Clinical Reviews in Allergy & Immunology

, Volume 42, Issue 2, pp 199–212 | Cite as

Autoimmunity and Environment: Am I at risk?

  • Daniel Smyk
  • Eirini I. Rigopoulou
  • Harold Baum
  • Andrew K. Burroughs
  • Diego Vergani
  • Dimitrios P. Bogdanos


The complex interplay between environmental factors and genetic susceptibility plays an essential role in disease pathogenesis. This is especially true for autoimmunity, where clinical reports, genomic and epidemiological studies, as well as animal models have identified several environmental and genetic risk factors associated with autoimmune disease. The complexity of this relationship is demonstrated by the vast array of environmental factors that have now been implicated in the induction, and possibly the maintenance of autoimmune disease. The multitude of environmental factors implicated includes both infectious and non-infectious agents. Here, we review one specific autoimmune disease, primary biliary cirrhosis (PBC), as a model for environmental risk factors acting in concert with genetic susceptibility in the disease pathogenesis. PBC is an ideal model, as both infectious and non-infectious environmental agents have been identified as risk factors, and their study provides clues for unravelling the pathogenesis of the disease.


AMA Genetics Estrogen PBC Risk factors Urinary tract infections Xenobiotics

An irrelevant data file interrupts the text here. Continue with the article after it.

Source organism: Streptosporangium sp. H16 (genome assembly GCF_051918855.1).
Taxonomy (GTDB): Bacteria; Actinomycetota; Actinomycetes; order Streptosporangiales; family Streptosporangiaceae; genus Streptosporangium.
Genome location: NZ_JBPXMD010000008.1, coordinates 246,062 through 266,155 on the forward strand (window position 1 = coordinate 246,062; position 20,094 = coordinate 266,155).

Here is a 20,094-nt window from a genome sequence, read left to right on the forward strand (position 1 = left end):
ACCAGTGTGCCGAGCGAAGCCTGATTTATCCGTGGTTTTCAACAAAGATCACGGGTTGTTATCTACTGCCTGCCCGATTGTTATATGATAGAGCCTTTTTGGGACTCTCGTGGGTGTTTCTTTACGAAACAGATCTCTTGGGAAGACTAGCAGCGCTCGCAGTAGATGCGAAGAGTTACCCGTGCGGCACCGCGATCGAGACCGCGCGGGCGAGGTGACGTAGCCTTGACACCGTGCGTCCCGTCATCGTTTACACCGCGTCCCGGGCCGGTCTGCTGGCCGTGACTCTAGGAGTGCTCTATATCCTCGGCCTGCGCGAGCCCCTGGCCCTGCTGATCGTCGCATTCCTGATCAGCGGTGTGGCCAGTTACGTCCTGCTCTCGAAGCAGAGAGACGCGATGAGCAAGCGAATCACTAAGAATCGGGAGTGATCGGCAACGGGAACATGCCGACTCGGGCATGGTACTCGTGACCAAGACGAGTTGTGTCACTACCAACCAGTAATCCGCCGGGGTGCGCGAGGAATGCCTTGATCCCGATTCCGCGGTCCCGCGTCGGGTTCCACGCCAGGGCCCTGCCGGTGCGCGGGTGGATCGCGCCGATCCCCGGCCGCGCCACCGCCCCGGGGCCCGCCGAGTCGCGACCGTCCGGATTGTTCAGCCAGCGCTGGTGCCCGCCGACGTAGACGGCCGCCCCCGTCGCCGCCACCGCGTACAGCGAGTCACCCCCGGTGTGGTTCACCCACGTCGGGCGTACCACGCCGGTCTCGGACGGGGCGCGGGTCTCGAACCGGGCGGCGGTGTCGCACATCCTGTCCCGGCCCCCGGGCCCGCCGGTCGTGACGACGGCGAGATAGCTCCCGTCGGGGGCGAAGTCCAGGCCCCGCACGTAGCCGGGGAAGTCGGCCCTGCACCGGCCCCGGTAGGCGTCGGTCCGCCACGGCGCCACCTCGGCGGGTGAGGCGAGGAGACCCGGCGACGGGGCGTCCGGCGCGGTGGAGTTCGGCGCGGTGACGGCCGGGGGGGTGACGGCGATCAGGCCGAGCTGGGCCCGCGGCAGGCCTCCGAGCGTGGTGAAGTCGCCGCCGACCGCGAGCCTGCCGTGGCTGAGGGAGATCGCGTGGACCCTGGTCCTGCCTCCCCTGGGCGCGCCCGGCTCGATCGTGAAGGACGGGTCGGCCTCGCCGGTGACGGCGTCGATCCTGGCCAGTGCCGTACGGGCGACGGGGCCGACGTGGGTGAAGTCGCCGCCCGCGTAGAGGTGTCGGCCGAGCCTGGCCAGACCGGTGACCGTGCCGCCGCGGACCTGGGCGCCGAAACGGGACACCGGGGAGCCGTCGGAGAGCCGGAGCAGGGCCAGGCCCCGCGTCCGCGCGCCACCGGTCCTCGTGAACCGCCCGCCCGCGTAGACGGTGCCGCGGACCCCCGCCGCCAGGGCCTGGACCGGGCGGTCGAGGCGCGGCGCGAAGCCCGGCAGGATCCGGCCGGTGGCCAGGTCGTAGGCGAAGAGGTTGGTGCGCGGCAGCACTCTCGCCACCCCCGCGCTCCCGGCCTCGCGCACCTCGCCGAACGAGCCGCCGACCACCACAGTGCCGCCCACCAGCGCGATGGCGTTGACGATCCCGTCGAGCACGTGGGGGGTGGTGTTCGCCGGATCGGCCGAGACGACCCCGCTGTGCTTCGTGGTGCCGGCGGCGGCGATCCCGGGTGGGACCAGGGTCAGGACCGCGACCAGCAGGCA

Anti-mitochondrial antibodies


Anti-nuclear antibodies

E. coli

Escherichia coli


First-degree relatives


Hormone replacement therapy


Estrogen receptor


Primary biliary cirrhosis


Pyruvate dehydrogenase complex


Rheumatoid arthritis


Systemic lupus erythematosus


Ulcerative colitis


Uropathogenic E. coli


Urinary tract infection


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Copyright information

© Springer Science+Business Media, LLC 2011

Authors and Affiliations

  • Daniel Smyk
    • 1
  • Eirini I. Rigopoulou
    • 2
  • Harold Baum
    • 1
  • Andrew K. Burroughs
    • 3
  • Diego Vergani
    • 1
  • Dimitrios P. Bogdanos
    • 1
    • 4
  1. 1.Institute of Liver StudiesKing’s College London School of Medicine at King’s College HospitalLondonUK
  2. 2.Department of Medicine and Research Laboratory of Internal Medicine, University Hospital of LarissaUniversity of Thessaly Medical SchoolThessalyGreece
  3. 3.The Sheila Sherlock Liver Centre, and University Department of SurgeryRoyal Free HospitalLondonUK
  4. 4.Liver Immunopathology and Liver Immunodiagnostics, Institute of Liver Studies and Liver UnitKing’s College London School of Medicine at King’s College HospitalLondonUK

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